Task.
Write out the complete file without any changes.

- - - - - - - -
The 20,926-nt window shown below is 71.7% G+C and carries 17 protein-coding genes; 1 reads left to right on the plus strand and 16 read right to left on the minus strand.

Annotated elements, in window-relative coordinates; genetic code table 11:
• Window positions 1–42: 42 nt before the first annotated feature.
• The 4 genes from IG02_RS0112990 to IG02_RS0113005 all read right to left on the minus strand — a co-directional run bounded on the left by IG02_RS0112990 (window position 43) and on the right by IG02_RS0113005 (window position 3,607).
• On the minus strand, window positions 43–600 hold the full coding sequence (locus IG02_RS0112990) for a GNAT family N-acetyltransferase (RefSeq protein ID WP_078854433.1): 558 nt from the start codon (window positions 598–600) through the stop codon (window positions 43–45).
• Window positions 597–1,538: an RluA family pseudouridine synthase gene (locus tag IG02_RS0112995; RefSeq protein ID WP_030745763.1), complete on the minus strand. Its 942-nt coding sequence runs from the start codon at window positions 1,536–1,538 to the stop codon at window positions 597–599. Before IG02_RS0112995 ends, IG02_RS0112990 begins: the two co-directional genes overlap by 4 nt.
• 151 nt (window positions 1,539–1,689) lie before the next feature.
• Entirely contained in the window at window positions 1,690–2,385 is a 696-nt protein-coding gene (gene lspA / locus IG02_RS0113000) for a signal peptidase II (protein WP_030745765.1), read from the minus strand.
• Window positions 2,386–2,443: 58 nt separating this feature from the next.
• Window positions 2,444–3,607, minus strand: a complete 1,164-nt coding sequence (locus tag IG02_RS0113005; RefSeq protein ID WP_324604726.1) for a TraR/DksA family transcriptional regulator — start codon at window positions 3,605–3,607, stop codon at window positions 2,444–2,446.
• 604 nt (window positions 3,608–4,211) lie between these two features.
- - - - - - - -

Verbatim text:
The 20,926-nt window shown below is 71.7% G+C and carries 17 protein-coding genes; 1 reads left to right on the plus strand and 16 read right to left on the minus strand.

Annotated elements, in window-relative coordinates; genetic code table 11:
• Window positions 1–42: 42 nt before the first annotated feature.
• The 4 genes from IG02_RS0112990 to IG02_RS0113005 all read right to left on the minus strand — a co-directional run bounded on the left by IG02_RS0112990 (window position 43) and on the right by IG02_RS0113005 (window position 3,607).
• On the minus strand, window positions 43–600 hold the full coding sequence (locus IG02_RS0112990) for a GNAT family N-acetyltransferase (RefSeq protein ID WP_078854433.1): 558 nt from the start codon (window positions 598–600) through the stop codon (window positions 43–45).
• Window positions 597–1,538: an RluA family pseudouridine synthase gene (locus tag IG02_RS0112995; RefSeq protein ID WP_030745763.1), complete on the minus strand. Its 942-nt coding sequence runs from the start codon at window positions 1,536–1,538 to the stop codon at window positions 597–599. Before IG02_RS0112995 ends, IG02_RS0112990 begins: the two co-directional genes overlap by 4 nt.
• 151 nt (window positions 1,539–1,689) lie before the next feature.
• Entirely contained in the window at window positions 1,690–2,385 is a 696-nt protein-coding gene (gene lspA / locus IG02_RS0113000) for a signal peptidase II (protein WP_030745765.1), read from the minus strand.
• Window positions 2,386–2,443: 58 nt separating this feature from the next.
• Window positions 2,444–3,607, minus strand: a complete 1,164-nt coding sequence (locus tag IG02_RS0113005; RefSeq protein ID WP_324604726.1) for a TraR/DksA family transcriptional regulator — start codon at window positions 3,605–3,607, stop codon at window positions 2,444–2,446.
• 604 nt (window positions 3,608–4,211) lie between these two features.